We drew our final meals out of a hat, and I got super lucky. What could be easier than Roast Chicken, right? It is still one of my favorite easy “wow” meals to make for guests.
I got a B. Some day I will tell you the story of why, but now is not that time.
Roasting a whole chicken is easy peasey and perfect for a family or a dinner party, but kind of “too much” for just me and The Hub on a Sunday evening, so I improvise a smaller version using b/s chicken breast and veggies (in this case I used just ONE of those freakishly giant chicken breasts I had in the freezer – but two normal sized b/s breasts would be great.)
To start, I mix 1/2 teaspoon Thyme, 1/2 teaspoon Garlic Powder, and 1/4 teaspoon salt into 1/4 cup flour and 2 teaspoons corn starch (corn starch really REALLY helps things get good color in the pan, trust me):
Then I coat the chicken breast, which I have cut into chunks that are two or three bites each, in the mixture:
I heat a NON COATED (non-stick pans just don’t brown as well, sorry) pan coated in cooking spray over medium heat on the stove until I can feel the heat when I hold my hand open about 1/2 inch over the pan’s cooking surface, and I brown all sides of the chicken giving it plenty of room for each piece – do two batches if needed:
I just brown each side, I don’t cook through. Then I lay the chicken on top of some small diced potatoes and carrots sprayed with cooking spray in a roasting pan, and pop them into the oven to cook at 375 degrees for 25-35 minutes, until the veggies reach desired tenderness (the chicken holds moisture since you browned it, locking in the juices, so you are ok to do this.
While that is cooking, I drain the fat out of the pan I browned the chicken in, add 1 tablespoon of Olivo (since The Hub has that high cholesterol situation) and melt it down… then I add 1 tablespoon (same amount as the fat, or fake fat in this case, notice the proportion for a roux folks,) of flour to the melted Olivo and whisk it together to form a sort of Roux (because I can now, m’kay?)
It looks a little different than a normal Roux, shiny and almost broken like this:
It is ok, it will still work. Cook that out for 2 minutes or so over medium heat stirring it so it loses the weird flour flavor and starts to loosen the pan crud left from the chicken and then pour in 1 cup liquid (I used water mixed with just a scant 1/8 teaspoon of chicken bullion sprinkles) into the pan and really scrape with a metal utensil to lift the chicken bits and incorporate the Roux.. stir and stir over the heat until it looks like this:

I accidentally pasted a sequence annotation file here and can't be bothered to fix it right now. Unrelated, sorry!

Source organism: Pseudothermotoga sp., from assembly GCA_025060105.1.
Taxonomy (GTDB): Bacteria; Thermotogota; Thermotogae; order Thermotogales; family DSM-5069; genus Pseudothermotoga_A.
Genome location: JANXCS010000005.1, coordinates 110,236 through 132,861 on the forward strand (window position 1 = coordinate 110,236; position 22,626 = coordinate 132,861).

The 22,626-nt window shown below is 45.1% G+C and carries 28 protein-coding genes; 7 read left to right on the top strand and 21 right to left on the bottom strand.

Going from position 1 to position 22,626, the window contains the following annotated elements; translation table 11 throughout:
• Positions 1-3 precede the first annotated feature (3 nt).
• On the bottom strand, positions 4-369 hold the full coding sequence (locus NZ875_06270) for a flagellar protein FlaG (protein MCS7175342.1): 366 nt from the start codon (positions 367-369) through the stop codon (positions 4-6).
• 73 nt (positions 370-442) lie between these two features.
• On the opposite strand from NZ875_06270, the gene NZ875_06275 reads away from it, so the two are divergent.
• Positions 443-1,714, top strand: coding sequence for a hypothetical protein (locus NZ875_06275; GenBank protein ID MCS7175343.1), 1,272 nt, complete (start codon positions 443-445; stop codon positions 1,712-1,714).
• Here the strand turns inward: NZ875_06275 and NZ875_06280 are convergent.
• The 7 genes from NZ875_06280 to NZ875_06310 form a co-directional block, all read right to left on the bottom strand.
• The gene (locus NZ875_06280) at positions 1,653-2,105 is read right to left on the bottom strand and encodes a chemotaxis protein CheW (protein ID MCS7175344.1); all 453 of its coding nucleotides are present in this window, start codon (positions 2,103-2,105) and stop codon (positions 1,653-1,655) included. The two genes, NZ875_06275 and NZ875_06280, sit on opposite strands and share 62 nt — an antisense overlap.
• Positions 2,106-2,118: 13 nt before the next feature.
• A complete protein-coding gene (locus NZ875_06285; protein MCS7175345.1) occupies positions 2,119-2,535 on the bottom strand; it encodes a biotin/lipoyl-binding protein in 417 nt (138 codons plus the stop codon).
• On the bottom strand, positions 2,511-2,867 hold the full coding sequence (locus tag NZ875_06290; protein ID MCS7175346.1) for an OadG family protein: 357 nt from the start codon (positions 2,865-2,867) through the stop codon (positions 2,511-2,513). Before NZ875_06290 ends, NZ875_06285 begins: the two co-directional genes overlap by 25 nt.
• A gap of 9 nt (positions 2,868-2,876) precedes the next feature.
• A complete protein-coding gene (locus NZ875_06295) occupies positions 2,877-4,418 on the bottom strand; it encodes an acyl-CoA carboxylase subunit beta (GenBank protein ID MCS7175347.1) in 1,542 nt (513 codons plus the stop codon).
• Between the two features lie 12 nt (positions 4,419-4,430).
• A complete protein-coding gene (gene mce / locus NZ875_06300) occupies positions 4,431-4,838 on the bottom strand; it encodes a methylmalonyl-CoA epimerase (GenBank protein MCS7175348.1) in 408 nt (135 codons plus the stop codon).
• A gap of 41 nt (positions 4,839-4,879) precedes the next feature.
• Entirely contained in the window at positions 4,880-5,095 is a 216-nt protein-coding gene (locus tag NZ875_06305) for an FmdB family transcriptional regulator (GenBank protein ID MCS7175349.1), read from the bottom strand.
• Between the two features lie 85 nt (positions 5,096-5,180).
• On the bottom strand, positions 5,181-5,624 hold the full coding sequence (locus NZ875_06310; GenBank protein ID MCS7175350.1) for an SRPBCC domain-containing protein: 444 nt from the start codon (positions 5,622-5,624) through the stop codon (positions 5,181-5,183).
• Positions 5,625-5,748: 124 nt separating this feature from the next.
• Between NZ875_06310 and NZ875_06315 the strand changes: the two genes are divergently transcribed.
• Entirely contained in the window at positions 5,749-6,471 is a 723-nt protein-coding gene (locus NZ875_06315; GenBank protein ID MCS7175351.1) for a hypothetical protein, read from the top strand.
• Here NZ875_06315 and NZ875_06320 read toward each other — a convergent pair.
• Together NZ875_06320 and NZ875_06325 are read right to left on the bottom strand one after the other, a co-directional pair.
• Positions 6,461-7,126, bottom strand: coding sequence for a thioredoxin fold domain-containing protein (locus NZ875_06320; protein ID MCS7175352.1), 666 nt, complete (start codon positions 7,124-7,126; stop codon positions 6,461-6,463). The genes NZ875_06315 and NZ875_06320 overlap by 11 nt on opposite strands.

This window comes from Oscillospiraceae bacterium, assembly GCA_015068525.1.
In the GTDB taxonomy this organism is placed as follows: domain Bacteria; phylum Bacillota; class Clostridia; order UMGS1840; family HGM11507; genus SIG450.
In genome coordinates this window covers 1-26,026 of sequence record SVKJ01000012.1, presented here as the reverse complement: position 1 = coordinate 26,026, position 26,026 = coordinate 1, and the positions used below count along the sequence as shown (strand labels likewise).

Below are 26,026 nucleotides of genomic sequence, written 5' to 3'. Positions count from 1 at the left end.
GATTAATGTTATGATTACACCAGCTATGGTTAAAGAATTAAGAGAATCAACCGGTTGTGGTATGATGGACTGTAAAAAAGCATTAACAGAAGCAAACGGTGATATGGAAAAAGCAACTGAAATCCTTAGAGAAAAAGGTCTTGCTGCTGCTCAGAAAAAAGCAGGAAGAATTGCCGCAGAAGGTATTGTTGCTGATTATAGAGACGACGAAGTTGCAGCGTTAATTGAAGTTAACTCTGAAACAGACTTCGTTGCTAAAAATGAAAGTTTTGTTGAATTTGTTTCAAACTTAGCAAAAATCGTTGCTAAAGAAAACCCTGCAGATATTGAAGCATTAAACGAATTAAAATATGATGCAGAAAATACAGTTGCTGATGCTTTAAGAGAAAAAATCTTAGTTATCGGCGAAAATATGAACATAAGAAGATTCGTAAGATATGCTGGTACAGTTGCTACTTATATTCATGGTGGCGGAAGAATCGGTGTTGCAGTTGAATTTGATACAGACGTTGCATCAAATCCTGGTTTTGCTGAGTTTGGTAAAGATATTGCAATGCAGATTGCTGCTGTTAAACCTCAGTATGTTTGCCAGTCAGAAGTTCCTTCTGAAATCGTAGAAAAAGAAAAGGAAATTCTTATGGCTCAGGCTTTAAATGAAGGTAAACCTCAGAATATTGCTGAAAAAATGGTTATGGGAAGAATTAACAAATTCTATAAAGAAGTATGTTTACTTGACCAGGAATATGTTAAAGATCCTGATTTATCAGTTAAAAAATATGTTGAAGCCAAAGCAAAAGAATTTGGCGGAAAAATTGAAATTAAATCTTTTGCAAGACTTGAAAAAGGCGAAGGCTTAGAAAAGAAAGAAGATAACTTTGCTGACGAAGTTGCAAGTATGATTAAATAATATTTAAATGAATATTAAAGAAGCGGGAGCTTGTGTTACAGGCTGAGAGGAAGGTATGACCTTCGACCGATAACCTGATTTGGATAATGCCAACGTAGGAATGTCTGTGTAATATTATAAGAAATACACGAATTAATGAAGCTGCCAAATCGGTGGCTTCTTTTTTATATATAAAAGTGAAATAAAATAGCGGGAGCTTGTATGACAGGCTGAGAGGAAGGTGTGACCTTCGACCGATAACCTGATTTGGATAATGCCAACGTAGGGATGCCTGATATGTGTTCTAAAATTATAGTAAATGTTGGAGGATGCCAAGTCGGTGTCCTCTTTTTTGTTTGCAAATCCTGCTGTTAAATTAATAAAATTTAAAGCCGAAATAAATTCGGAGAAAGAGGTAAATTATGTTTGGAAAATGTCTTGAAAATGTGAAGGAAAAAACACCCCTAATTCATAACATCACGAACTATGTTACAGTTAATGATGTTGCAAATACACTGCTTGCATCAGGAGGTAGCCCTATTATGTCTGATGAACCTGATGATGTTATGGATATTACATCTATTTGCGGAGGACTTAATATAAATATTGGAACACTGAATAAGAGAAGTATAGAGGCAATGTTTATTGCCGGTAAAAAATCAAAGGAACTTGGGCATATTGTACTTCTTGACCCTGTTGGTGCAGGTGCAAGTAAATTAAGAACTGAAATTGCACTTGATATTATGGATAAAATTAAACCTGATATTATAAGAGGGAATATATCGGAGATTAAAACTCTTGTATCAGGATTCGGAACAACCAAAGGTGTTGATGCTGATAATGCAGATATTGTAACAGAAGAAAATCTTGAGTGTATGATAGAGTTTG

Then, if you are my family, you are done… if you are married to a picky guy like The Hub, strain to take out the bits that came up from the pan, like this:
Then, when the veggies are tender, pull everything out of the oven:
Assemble on a plate by making a pile of the veggies, placing some chicken pieces on top, and ladling the pan gravy over the top of the chicken so it drips down onto the veggies, like the pic at the top of the post. Oh. Yeah.
> Through circumstances I couldn’t even begin to explain in any reasonable time frame, we have started receiving fruit-of-the-month club shipments. (That’s the gift that keeps on givin’ Clark… It sure is, Eddie. It sure is.)
This month is pears. They are very good pears, and I am certainly not complaining, but the “what else to do with this fruit” question has popped up a time or two.
Last night? A simple salad of green leaf lettuce dressed with Balsamic Vinaigrette:
1 clove garlic, pressed
3 tablespoons balsamic vinegar
1 tablespoon red wine vinegar
1 tablespoon Dijon mustard
4 tablespoons light oil
Salt and Pepper to taste
Shake well to blend (I prefer a good old fashioned Mason Jar for shaking purposes.)
Feel free to use more oil, I am not a huge fan of oily salad dressings, myself.
On top of the greens, crumbled blue cheese, a couple of strips of crumbled turkey bacon, some grilled sliced rib-eye, and one perfect, juicy, fat, cubed pear.
Tangy from the dressing, salty and pungent from the cheese, hearty from the beef, and sweet from the pears – perfection in a mouthful…. mmmm…
>Here is the recipe as printed in the book:
7oz pasta shells or elbow pasta
1 tablespoon margarine or spread
2 tablespoons all-purpose flour
1/4 teaspoon salt
1/4 teaspoon ground mustard (dry)
1/8 teaspoon pepper
1 cup fat free milk
1 cup shredded reduced-fat Cheddar cheese (4oz)
2 tablespoons sliced green onions
2 tablespoons chopped red pepper
Cook and drain pasta as directed on pasta package.
Melt margarine in large pot and add flour – whisk over low heat to combine.
Add salt, mustard, and pepper and combine. remove from heat and stir in milk gradually.
Heat to boiling, stirring constantly. Stir in cheese, remove from heat, add pasta.
Some thoughts from Keri’s Kitchen:
1st of all – using half the amount of margarine for the roux does NOT work – it results in a clumpy mess that does not combine with the milk – so just use equal parts (2 tablespoons) flour and “spread”. I used Olivo for the heart healthy olive oil it is made with.
Also keep in mind – thickening with a roux is much easier and produces much better results if you are adding a HOT liquid, so heat the milk before adding it to the roux.
If all goes well you get this thick liquid that will coat the back of a spoon like this:
(I also like to throw 1/4 teaspoon of nutmeg into cream sauces, that is the brown flecks in the sauce)
Then you can add the cheese and whisk it in:
I will say this is a little thicker or tougher feeling on the whisk than normal cheese sauce – perhaps because it takes a bit more to get low-fat cheese to melt into the sauce:
I omitted the veggies since we were having a yummy green salad with red peppers and roasted acorn squash:
and I reserved a couple tablespoons of the shredded cheese to sprinkle over the top after spreading the mac and cheese into a cooking spray coated square baking dish (since The Hub is a fan of baked mac and cheese)
The Hub says he thinks this is as good as The Barefoot Contessa Mac and Cheese that I have so proudly mastered, and given his Cholesterol situation, and desire to have cheesy macaroni mixtures as often as possible, I have a feeling this is the new house recipe of choice.